Girl power: attracting women into engineering
The world of engineering is a hugely male dominated sphere with less than 10% of the engineering workforce being female. To combat this statistic, a multi-pronged strategy is required from schools, universities, and employers.
So why are there so few women in engineering? In a similar way that there are very few female lorry drivers or small numbers of female firefighters, engineering is seen as a masculine job. The macho nature of the role is exaggerated so that in popular culture all engineers are thought of as hard hatted, plaid shirt wearing men blessed with a more muscular physique who are as handy with a hammer as they are networking with colleagues. Traditionally, it has been viewed as a difficult world for women to break into and it shouldn’t be.
Girls need to be lured in by the awe and wonder of physics. It’s not just boys who love finding out how things work, solving problems and building machines. Girls are often pigeonholed from an early age. If a teenage girl were to show an iota of interest in physics, they’d need to be encouraged, not dissuaded as is happening now. Schools need to highlight famous female scientists, explore their achievements and show them to be exceptional role models, not solely for young girls, but for boys too. In a perfect world, we would banish the gender stereotypes from the science lab. For now, we need to sway the balance in favour of the untapped talent harnessed in teenage girls up and down the country.
Engineering departments of universities could go into schools as youngsters are choosing their A-Levels to demonstrate the appeal of aeronautical, mechanical and civil engineering. By taking in female university students, they can begin to engage the fifteen year old girl, who has a natural aptitude for physics but is unsure of her future career and is being influenced by friends to take a different path. By showing the potential university experience, degree course outlines and job roles, teenage girls can become more engaged and fired up about a potential career in engineering.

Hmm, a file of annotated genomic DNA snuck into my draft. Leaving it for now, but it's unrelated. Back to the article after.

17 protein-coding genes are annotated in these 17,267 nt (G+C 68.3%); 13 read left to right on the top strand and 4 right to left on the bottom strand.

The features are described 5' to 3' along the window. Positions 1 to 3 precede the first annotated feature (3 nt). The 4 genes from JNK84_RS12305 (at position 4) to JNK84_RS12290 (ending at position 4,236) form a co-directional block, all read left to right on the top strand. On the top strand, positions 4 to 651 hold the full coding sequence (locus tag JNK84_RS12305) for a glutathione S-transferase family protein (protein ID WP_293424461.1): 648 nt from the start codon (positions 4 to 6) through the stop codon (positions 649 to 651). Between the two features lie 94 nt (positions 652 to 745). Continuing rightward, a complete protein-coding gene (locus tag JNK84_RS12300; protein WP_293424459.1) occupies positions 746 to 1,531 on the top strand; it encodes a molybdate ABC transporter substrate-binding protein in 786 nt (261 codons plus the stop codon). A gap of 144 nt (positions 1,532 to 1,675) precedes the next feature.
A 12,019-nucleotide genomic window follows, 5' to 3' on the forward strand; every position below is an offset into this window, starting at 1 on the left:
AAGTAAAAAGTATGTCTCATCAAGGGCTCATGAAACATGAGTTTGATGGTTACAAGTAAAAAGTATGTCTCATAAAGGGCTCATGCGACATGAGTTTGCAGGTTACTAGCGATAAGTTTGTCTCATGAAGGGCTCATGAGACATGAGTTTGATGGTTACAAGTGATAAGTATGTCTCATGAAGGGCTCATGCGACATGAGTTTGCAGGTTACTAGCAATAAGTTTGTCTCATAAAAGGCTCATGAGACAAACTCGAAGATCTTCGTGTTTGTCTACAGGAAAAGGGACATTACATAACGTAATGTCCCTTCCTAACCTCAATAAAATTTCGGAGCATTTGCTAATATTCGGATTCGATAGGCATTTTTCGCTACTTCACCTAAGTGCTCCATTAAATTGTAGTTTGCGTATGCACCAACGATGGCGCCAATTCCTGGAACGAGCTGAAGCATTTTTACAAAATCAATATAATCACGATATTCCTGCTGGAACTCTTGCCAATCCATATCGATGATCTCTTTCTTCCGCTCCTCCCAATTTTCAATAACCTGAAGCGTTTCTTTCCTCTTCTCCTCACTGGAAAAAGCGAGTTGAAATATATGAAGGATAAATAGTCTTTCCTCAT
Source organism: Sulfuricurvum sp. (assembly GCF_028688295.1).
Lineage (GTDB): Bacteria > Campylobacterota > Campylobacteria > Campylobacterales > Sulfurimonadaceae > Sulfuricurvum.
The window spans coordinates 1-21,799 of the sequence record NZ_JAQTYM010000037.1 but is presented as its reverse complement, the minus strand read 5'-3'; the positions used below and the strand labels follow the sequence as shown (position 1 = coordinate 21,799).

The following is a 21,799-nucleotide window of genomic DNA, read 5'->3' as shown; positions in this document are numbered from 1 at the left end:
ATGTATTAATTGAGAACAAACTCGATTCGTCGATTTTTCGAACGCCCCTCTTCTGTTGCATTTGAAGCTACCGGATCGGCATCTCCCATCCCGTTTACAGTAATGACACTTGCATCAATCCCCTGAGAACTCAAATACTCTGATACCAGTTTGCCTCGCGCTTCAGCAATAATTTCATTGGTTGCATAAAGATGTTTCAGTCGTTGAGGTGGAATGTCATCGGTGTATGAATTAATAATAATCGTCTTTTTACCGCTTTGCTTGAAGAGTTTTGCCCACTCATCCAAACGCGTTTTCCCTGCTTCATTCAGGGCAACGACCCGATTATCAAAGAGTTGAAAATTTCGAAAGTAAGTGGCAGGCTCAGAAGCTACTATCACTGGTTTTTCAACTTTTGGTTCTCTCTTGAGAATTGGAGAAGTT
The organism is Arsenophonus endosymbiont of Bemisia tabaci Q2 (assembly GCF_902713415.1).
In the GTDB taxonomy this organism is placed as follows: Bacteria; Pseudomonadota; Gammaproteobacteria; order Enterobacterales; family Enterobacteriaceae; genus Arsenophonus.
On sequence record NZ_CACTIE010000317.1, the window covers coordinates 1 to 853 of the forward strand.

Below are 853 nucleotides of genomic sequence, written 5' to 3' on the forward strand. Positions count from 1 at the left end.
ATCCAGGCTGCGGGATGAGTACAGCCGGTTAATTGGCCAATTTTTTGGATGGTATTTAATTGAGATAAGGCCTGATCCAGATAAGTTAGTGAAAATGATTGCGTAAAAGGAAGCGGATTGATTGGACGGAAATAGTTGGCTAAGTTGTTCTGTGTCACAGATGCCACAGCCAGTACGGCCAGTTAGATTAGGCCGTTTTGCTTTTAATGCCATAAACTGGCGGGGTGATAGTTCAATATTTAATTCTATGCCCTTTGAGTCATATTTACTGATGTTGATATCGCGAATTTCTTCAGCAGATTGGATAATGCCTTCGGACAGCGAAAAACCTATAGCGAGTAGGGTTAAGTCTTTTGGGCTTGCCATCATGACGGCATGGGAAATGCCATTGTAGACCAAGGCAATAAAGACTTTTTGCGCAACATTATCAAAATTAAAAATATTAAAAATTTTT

It’s vital that engineering companies reflect and ensure that their recruitment procedure doesn’t favour the suited and booted male and that it is all-inclusive. Implicit bias still sees companies selecting the less skilled and qualified twenty-something male over his female counterpart because of the worries of pregnancy and maternity leave.
There are many outstanding female engineering graduates out there. If employers are struggling to source these individuals, it pays for companies to look into employing the services of specialist engineering recruitment firms. These firms take on board an employer’s requirements and identify talent irrespective of gender. Being removed from the internal culture of a business gives third party recruitment firms an objective view of the recruitment process, filling vacancies with the best candidates, male and female.
There is much still to be done to attract more females into the sphere of engineering. If schools, universities, and employers took a more active role in promoting the advantages of an engineering career to girls and women, we could see a narrowing in the gender divide.
Are you a woman considering a career in engineering? How are you finding it?